(b) Not more than 2 per centum of the funds appropriated by section 1 hereof shall be available for administrative expenses of the Administrator, including (1) the employment of persons and organizations, by contract or otherwise, at the seat of government and elsewhere; (2) purchase, exchange, operation, and maintenance of passenger-carrying vehicles; (3) printing and binding; (4) travel expenses of persons employed in administrative, supervisory, or facilitating capacities within a foreign country or from a foreign country to the United States and return, including such expenses to first-duty stations; and (5) payment to or reimbursement of other agencies or individuals for administrative expenses incurred by them.
(c) For the purpose of this joint resolution, the Administrator is authorized--
(1) to utilize the facilities, services, and personnel of units and agencies within the Department of Agriculture; to enter into agreements with other public or private agencies or individuals; to utilize (pursuant to such agreements) the facilities and services of such agencies and individuals and to delegate to them funds to (in addition to the transfers authorized by the Department of Agriculture Appropriation Acts for the fiscal years 1943 and 1944), or otherwise to pay or reimburse such units, agencies, and individuals for expenses in connection therewith;
(2) to accept and utilize voluntary and uncompensated services and
(3) to cooperate with the Secretary of State in the negotiation of renegotiation of agreements with foreign governments relating to the importation of workers into the United States.
SEC. 4. (a) No part of the funds herein appropriated shall be expended for the transportation of any worker from the county where he resides or is working to a place of employment outside of such county without the prior consent in writing of the county extension agent of such county, if such worker has resided in such county for a period of one year or more immediately prior thereto and has been engaged in agricultural labor as his principal occupation during such period.
(b) No part of the funds herein appropriated, or heretofore appropriated or made available to any department or agency of the Government for the recruiting, transportation, or placement of agricultural workers, shall be used directly or indirectly to fix, regulate, or impose minimum wages or housing standards, to regulate hours of work, or to impose or enforce collective-bargaining requirements or union membership, with respect to any agricultural labor, except with respect to workers imported into the United States from a foreign country and then only to the extent required to comply with agreements with the government of such foreign country: Provided, That nothing herein contained shall prevent the expenditure of such funds in connection with the negotiation of agreements with employers of agricultural workers which may provide that prevailing wage rates shall be paid for particular crops and areas involved and that shelter shall be provided for such workers.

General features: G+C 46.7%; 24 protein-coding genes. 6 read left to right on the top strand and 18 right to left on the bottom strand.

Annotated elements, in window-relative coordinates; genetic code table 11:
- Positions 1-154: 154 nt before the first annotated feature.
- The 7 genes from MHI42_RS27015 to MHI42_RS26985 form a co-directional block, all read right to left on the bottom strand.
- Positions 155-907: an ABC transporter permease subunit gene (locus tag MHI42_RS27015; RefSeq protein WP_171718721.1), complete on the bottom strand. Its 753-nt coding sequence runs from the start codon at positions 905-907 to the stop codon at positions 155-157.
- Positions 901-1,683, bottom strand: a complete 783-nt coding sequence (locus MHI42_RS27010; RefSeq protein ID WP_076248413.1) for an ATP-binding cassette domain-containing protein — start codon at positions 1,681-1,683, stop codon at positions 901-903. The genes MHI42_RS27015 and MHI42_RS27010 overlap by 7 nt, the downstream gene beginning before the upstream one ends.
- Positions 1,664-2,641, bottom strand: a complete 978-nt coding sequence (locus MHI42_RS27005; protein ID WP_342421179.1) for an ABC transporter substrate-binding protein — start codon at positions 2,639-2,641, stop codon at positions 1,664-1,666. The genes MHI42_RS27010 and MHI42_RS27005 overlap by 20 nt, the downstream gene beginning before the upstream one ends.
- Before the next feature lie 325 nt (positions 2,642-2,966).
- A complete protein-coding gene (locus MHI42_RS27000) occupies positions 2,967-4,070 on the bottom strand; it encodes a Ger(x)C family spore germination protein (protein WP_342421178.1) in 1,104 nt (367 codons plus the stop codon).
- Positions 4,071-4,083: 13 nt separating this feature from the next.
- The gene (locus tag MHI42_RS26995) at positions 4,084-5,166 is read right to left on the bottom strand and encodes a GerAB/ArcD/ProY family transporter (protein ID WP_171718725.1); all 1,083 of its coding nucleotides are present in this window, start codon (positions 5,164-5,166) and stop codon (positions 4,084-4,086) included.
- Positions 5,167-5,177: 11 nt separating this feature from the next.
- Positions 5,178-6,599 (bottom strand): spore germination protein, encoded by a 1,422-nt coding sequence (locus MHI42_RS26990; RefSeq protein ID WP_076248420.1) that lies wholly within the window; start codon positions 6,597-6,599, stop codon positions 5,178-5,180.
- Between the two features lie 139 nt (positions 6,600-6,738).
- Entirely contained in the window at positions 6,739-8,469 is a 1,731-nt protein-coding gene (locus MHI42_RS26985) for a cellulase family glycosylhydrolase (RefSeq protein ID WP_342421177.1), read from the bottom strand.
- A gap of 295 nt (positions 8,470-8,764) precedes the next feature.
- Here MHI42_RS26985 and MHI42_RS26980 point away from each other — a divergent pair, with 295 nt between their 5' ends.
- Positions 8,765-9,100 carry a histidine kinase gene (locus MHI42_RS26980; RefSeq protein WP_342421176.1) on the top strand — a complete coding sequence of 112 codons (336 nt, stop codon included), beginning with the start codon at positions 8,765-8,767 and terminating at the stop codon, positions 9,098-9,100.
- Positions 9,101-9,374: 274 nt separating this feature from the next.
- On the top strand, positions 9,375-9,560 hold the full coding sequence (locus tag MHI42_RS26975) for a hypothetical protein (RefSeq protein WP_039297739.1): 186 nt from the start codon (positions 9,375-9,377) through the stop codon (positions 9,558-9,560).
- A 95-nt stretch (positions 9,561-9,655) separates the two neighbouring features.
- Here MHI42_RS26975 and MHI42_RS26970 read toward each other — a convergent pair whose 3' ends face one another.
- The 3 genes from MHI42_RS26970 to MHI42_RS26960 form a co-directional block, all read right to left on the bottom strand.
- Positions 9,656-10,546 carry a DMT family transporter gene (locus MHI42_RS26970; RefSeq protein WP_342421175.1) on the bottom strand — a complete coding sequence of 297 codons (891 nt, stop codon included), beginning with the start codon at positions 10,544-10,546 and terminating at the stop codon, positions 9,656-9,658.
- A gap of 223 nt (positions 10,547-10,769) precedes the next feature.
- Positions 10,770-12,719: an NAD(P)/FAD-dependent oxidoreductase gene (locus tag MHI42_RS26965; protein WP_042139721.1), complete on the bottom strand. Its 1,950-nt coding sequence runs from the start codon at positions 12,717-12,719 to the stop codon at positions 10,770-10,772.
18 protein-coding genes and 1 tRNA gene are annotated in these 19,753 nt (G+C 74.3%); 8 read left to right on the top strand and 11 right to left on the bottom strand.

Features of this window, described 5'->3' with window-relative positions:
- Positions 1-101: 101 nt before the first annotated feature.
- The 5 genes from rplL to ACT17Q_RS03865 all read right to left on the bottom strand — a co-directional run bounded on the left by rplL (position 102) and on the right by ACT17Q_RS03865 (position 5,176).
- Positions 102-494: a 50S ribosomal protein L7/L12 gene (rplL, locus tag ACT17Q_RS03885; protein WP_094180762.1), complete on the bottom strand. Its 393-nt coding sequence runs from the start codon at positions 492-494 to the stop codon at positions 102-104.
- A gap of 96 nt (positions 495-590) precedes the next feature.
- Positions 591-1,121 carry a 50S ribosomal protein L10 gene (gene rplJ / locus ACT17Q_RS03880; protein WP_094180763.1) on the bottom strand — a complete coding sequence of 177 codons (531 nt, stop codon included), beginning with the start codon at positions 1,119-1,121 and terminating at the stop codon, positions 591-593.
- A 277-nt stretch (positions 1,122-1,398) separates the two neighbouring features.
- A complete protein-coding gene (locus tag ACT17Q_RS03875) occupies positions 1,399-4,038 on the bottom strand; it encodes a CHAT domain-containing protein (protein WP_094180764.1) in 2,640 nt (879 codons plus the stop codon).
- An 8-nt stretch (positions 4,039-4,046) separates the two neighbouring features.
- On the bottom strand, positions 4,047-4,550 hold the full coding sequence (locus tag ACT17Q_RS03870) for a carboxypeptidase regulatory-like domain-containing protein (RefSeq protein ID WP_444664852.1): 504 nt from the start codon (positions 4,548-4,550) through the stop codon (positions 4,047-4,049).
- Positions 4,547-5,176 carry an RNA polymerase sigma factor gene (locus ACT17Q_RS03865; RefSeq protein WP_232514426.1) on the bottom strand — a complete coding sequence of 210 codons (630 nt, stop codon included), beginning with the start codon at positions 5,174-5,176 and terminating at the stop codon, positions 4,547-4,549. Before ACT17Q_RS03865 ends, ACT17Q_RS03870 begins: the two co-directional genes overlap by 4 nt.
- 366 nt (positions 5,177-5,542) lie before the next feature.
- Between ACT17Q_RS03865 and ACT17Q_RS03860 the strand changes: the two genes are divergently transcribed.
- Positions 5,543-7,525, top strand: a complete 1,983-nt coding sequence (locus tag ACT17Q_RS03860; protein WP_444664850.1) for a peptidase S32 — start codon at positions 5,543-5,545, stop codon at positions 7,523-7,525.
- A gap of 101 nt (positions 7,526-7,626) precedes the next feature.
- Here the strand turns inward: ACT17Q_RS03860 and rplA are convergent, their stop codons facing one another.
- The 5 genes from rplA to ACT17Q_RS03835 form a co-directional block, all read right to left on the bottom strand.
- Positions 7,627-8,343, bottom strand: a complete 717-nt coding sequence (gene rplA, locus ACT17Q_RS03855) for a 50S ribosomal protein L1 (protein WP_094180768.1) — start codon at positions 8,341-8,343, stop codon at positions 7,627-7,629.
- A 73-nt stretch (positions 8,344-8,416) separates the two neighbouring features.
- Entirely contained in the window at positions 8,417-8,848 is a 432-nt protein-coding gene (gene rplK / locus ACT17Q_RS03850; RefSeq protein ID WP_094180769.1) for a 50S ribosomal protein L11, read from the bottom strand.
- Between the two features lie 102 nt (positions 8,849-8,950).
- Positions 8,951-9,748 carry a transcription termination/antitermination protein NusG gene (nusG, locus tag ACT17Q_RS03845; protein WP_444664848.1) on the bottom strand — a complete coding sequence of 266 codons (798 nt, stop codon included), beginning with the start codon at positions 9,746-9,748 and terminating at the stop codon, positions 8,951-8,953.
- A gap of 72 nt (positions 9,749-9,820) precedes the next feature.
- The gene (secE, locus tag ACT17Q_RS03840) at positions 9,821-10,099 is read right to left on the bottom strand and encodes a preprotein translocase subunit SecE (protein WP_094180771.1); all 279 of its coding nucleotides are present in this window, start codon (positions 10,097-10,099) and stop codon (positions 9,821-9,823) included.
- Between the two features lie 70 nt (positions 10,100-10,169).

SEC. 5. (a) Funds appropriated by this joint resolution may be expended without regard to section 3709 of the Revised Statutes.
(b) Any payments made by the United States or other public or private agencies or employers to aliens brought into the United States under this joint resolution shall not be subject to deduction or with-holding under section 143 (b) of the Internal Revenue Code.
(c) For the purpose of this joint resolution--
(1) the term "State" includes Alaska, Hawaii, and Puerto Rico;
(2) the term "worker" includes nationals of the United States and aliens;
(3) the term "agricultural labor" includes any services or activities included within the provisions of section 3 (f) of the Fair Labor Standards Act of 1938 or section 1426 (h) of the Internal Revenue Code.
(d) Effective July 1, 1943, notwithstanding section 3 of the Act of June 29, 1936 (U.S.C., title 40, sec. 433), receipts derived for the account of the United States from the use and occupancy of agricultural labor supply centers, including camps and facilities heretofore used by or under the control of the Farm Security Administration, shall be deposited in the Treasury as miscellaneous receipts.